Global Economy: over 250 million tweets analysed


The issue of economic growth is debated more in Italy than the rest of the world. Renzi is the most tweeted about after Obama

Almawave, the technology innovation company within the AlmavivA Group, has conducted a study of more than 251 million tweets in 6 languages (Italian, English, Portuguese, French, Spanish and German).
The “Global Economy” Analysis highlighted which topics, to what extent and with what approach Twitter users discussed macro-economic issues during 2014.
The tweet survey, involving 2,300 key words, referred to two time periods: the start of the year, fromJanuary to March, and in the second half of the year, from September to November. This allowed for data to be extrapolated from the time frames being monitored and then compared to highlight any differences.


In the Italian language tweets, the issues relating to “crisis” (24.5% of total tweets) and “employment” (16.4%) remained the key topics over the entire year. Some signs of optimism did however emerge between the first and second half of the year: the issue of “economic growth” rose from 13.1% to 16.2%, whereas that of the “propensity to consume” went up from 10.1% to 14%. Less discussion revolved around “taxes“, going from 16% to 15.2%. A similar trend was seen in “access to credit“, which went from 14.5% to 11.3%.
Looking at the macro-issue of “propensity to consume“, the most widely debated topic was “average household spending” (48.6%). The topic most focused on under the “access to credit” issue was “borrowing” (76.8%). In the context of “economic growth”, the most intense debate centred around the “plans for economic development” (42.1%).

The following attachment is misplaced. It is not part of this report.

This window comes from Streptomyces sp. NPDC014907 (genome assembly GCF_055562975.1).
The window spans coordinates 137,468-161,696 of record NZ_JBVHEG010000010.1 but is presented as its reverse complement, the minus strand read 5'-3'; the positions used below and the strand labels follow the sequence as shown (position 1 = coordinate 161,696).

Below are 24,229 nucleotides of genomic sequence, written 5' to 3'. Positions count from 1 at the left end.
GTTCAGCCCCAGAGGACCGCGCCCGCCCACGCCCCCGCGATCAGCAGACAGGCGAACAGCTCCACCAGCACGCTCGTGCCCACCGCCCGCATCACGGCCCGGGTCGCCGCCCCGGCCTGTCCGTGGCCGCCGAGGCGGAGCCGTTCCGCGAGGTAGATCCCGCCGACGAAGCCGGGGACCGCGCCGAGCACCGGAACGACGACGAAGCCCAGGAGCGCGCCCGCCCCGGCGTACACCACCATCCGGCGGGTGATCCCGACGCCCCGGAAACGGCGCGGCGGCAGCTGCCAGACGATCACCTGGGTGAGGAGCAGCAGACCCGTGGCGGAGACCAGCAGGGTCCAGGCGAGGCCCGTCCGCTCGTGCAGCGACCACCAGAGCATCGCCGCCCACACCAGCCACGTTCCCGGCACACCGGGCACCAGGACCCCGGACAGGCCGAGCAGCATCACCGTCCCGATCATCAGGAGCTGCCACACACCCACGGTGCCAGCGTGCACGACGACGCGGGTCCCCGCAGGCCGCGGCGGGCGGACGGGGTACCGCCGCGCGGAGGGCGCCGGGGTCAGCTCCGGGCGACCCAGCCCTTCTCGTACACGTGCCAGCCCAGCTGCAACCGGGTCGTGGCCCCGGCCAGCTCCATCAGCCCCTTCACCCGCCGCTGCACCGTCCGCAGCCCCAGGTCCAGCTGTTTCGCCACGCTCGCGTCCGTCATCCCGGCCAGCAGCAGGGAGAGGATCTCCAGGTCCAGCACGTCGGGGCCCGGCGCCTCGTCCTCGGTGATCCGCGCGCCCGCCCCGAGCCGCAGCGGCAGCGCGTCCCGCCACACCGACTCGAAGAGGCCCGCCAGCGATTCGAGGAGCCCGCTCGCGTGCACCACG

Almawave’s Global Economy Analysis made it possible to compare the significance of issues dealt with at the global level, based on the tweets recorded in all the languages analysed from September to November in relation to the incidence of the same issues in Italian.
First place among the most tweeted macro-economic issues goes to the “propensity to consume“, occupying 25.6% of conversations in all languages, compared to 14% in Italian.
The topic of “access to credit” generally involved 25.1% of tweets, compared to 11.3% in Italian.
The issue of “economic growth“, on the other hand, was more talked about in Italian: 16.2% in Italy, against 15.1% in the other languages.
Only 13.2% discussed “employment” (16.4% in Italy) and 10.7% “taxes” (15.2% in Italy). The “crisis” only claimed 8% of conversations, whereas in Italy it involved 24.5%!


It is interesting to see just how frequently the names of leading figures in politics and representing institutions appear at both the global and national levels, even if this is within the context of specific macro-economic conversations.
The names of political and institutional figures mentioned the most in the tweets selected by the Global Economy Analysis were:

AT THE GLOBAL LEVEL (Sept-Nov analysis)
1st Obama
2nd Renzi
3rd Putin
4th Cameron
5th Merkel

IN ITALIAN (Sept-Nov analysis)
1st Renzi
2nd Berlusconi
3rd Squinzi
4th Napolitano
5th Grillo